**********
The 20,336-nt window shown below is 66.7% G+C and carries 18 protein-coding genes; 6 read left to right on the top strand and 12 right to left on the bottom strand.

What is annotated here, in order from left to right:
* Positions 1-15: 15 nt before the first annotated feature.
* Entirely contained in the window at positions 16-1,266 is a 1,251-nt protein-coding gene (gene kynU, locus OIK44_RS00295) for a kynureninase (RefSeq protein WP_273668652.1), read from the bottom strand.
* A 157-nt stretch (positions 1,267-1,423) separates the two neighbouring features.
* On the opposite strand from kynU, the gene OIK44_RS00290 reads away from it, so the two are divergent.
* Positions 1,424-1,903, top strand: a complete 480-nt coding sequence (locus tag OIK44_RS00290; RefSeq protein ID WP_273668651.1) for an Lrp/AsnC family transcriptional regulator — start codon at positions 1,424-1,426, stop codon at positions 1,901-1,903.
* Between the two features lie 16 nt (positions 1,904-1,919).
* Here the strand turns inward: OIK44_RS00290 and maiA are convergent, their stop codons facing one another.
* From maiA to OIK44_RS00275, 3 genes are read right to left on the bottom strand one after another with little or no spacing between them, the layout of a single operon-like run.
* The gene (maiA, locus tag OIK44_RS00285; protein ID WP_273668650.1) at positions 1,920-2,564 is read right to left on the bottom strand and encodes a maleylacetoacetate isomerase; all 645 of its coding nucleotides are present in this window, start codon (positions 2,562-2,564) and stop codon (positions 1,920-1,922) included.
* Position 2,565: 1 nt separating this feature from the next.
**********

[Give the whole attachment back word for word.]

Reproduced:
The 20,336-nt window shown below is 66.7% G+C and carries 18 protein-coding genes; 6 read left to right on the top strand and 12 right to left on the bottom strand.

What is annotated here, in order from left to right:
* Positions 1-15: 15 nt before the first annotated feature.
* Entirely contained in the window at positions 16-1,266 is a 1,251-nt protein-coding gene (gene kynU, locus OIK44_RS00295) for a kynureninase (RefSeq protein WP_273668652.1), read from the bottom strand.
* A 157-nt stretch (positions 1,267-1,423) separates the two neighbouring features.
* On the opposite strand from kynU, the gene OIK44_RS00290 reads away from it, so the two are divergent.
* Positions 1,424-1,903, top strand: a complete 480-nt coding sequence (locus tag OIK44_RS00290; RefSeq protein ID WP_273668651.1) for an Lrp/AsnC family transcriptional regulator — start codon at positions 1,424-1,426, stop codon at positions 1,901-1,903.
* Between the two features lie 16 nt (positions 1,904-1,919).
* Here the strand turns inward: OIK44_RS00290 and maiA are convergent, their stop codons facing one another.
* From maiA to OIK44_RS00275, 3 genes are read right to left on the bottom strand one after another with little or no spacing between them, the layout of a single operon-like run.
* The gene (maiA, locus tag OIK44_RS00285; protein ID WP_273668650.1) at positions 1,920-2,564 is read right to left on the bottom strand and encodes a maleylacetoacetate isomerase; all 645 of its coding nucleotides are present in this window, start codon (positions 2,562-2,564) and stop codon (positions 1,920-1,922) included.
* Position 2,565: 1 nt separating this feature from the next.